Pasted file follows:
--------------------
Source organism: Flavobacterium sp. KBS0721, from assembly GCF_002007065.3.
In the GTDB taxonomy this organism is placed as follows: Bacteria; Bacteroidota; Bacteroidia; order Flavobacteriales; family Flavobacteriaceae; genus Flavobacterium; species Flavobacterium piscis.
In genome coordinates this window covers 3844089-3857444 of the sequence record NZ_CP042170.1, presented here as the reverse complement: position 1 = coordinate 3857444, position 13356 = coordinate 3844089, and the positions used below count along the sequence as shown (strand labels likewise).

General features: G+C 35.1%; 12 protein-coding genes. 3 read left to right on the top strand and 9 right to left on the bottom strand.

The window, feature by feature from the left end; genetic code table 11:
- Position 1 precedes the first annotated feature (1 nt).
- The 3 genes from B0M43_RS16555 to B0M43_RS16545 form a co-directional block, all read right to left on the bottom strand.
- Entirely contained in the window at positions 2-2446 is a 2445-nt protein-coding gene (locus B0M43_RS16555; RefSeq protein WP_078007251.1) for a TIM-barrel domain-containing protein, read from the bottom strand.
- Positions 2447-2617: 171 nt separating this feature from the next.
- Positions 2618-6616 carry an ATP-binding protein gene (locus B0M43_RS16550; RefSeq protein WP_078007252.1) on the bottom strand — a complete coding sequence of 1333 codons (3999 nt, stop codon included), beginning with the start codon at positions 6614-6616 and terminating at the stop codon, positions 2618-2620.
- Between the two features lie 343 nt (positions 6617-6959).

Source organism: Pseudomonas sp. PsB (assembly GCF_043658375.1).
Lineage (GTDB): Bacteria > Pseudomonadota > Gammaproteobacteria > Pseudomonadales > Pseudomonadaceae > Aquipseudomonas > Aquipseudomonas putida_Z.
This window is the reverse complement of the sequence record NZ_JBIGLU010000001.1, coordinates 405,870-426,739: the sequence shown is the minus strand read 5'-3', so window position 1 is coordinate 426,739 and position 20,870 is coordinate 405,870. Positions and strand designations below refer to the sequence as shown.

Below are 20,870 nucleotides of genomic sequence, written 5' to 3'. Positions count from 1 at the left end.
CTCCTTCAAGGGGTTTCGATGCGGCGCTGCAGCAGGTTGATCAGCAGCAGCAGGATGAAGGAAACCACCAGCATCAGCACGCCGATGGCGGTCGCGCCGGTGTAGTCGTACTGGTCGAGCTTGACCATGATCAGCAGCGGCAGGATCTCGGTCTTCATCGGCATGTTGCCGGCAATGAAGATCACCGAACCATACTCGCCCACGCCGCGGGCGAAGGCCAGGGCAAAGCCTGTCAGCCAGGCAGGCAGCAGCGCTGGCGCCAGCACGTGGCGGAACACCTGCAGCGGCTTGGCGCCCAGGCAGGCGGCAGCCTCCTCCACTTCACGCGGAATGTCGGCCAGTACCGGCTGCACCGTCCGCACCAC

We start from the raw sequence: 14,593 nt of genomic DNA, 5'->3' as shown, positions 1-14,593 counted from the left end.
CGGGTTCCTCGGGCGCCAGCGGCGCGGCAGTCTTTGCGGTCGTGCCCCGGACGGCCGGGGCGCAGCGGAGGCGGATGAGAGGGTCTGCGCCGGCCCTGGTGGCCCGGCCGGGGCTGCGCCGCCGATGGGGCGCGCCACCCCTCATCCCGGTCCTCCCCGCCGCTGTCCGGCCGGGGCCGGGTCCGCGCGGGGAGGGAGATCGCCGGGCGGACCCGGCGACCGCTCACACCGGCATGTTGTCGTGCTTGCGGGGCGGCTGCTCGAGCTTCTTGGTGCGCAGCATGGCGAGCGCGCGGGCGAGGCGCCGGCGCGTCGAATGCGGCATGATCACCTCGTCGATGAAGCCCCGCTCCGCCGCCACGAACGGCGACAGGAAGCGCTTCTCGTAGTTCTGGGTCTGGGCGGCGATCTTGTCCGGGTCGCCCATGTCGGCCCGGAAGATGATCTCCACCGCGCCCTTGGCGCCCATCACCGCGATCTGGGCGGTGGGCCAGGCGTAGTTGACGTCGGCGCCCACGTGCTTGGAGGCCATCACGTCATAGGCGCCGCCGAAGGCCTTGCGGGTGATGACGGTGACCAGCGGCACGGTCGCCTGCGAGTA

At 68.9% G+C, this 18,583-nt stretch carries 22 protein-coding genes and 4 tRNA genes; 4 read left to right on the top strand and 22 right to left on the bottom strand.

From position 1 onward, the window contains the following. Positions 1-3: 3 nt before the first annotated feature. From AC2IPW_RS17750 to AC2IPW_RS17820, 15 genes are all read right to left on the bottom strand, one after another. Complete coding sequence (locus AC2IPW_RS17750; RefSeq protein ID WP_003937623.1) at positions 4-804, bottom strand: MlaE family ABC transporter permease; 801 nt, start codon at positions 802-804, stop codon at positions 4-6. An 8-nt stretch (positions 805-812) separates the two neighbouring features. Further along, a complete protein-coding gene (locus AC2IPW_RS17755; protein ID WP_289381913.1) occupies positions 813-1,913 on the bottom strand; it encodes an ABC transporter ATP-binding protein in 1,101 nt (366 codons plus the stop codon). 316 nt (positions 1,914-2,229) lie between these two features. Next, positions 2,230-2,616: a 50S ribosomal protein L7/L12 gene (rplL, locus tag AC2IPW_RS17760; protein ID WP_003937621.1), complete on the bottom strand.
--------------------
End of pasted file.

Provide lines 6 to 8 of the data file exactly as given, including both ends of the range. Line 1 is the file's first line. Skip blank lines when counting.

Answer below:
- Position 1 precedes the first annotated feature (1 nt).
- The 3 genes from B0M43_RS16555 to B0M43_RS16545 form a co-directional block, all read right to left on the bottom strand.
- Entirely contained in the window at positions 2-2446 is a 2445-nt protein-coding gene (locus B0M43_RS16555; RefSeq protein WP_078007251.1) for a TIM-barrel domain-containing protein, read from the bottom strand.